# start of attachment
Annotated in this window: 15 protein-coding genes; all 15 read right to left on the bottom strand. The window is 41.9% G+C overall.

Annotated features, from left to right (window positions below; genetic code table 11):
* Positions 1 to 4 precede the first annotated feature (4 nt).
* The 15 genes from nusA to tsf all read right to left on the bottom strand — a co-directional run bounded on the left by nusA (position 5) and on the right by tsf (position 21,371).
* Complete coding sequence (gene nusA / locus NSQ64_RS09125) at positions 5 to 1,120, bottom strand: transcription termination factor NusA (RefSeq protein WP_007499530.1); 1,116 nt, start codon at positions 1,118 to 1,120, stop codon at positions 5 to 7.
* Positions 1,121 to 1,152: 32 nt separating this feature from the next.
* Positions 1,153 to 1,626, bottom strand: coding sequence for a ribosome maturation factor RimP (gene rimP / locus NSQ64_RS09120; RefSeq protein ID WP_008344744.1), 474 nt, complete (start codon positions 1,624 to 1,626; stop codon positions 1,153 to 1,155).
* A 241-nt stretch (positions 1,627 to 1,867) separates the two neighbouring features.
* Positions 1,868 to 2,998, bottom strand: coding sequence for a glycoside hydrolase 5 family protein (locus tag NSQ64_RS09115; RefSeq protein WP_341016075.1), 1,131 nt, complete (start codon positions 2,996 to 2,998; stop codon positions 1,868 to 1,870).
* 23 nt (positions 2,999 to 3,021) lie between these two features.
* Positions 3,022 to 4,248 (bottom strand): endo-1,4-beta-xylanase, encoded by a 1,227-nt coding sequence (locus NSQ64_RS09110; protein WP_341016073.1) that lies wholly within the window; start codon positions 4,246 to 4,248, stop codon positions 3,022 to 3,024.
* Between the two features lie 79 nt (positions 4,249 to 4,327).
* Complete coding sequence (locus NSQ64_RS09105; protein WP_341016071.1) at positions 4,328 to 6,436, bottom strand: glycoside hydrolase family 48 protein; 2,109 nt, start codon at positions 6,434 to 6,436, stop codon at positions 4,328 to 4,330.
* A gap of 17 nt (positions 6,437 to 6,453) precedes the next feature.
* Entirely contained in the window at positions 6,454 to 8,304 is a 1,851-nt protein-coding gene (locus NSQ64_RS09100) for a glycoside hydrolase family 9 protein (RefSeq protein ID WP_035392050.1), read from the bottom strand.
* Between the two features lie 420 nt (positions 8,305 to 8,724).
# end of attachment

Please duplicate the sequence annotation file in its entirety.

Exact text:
Annotated in this window: 15 protein-coding genes; all 15 read right to left on the bottom strand. The window is 41.9% G+C overall.

Annotated features, from left to right (window positions below; genetic code table 11):
* Positions 1 to 4 precede the first annotated feature (4 nt).
* The 15 genes from nusA to tsf all read right to left on the bottom strand — a co-directional run bounded on the left by nusA (position 5) and on the right by tsf (position 21,371).
* Complete coding sequence (gene nusA / locus NSQ64_RS09125) at positions 5 to 1,120, bottom strand: transcription termination factor NusA (RefSeq protein WP_007499530.1); 1,116 nt, start codon at positions 1,118 to 1,120, stop codon at positions 5 to 7.
* Positions 1,121 to 1,152: 32 nt separating this feature from the next.
* Positions 1,153 to 1,626, bottom strand: coding sequence for a ribosome maturation factor RimP (gene rimP / locus NSQ64_RS09120; RefSeq protein ID WP_008344744.1), 474 nt, complete (start codon positions 1,624 to 1,626; stop codon positions 1,153 to 1,155).
* A 241-nt stretch (positions 1,627 to 1,867) separates the two neighbouring features.
* Positions 1,868 to 2,998, bottom strand: coding sequence for a glycoside hydrolase 5 family protein (locus tag NSQ64_RS09115; RefSeq protein WP_341016075.1), 1,131 nt, complete (start codon positions 2,996 to 2,998; stop codon positions 1,868 to 1,870).
* 23 nt (positions 2,999 to 3,021) lie between these two features.
* Positions 3,022 to 4,248 (bottom strand): endo-1,4-beta-xylanase, encoded by a 1,227-nt coding sequence (locus NSQ64_RS09110; protein WP_341016073.1) that lies wholly within the window; start codon positions 4,246 to 4,248, stop codon positions 3,022 to 3,024.
* Between the two features lie 79 nt (positions 4,249 to 4,327).
* Complete coding sequence (locus NSQ64_RS09105; protein WP_341016071.1) at positions 4,328 to 6,436, bottom strand: glycoside hydrolase family 48 protein; 2,109 nt, start codon at positions 6,434 to 6,436, stop codon at positions 4,328 to 4,330.
* A gap of 17 nt (positions 6,437 to 6,453) precedes the next feature.
* Entirely contained in the window at positions 6,454 to 8,304 is a 1,851-nt protein-coding gene (locus NSQ64_RS09100) for a glycoside hydrolase family 9 protein (RefSeq protein ID WP_035392050.1), read from the bottom strand.
* Between the two features lie 420 nt (positions 8,305 to 8,724).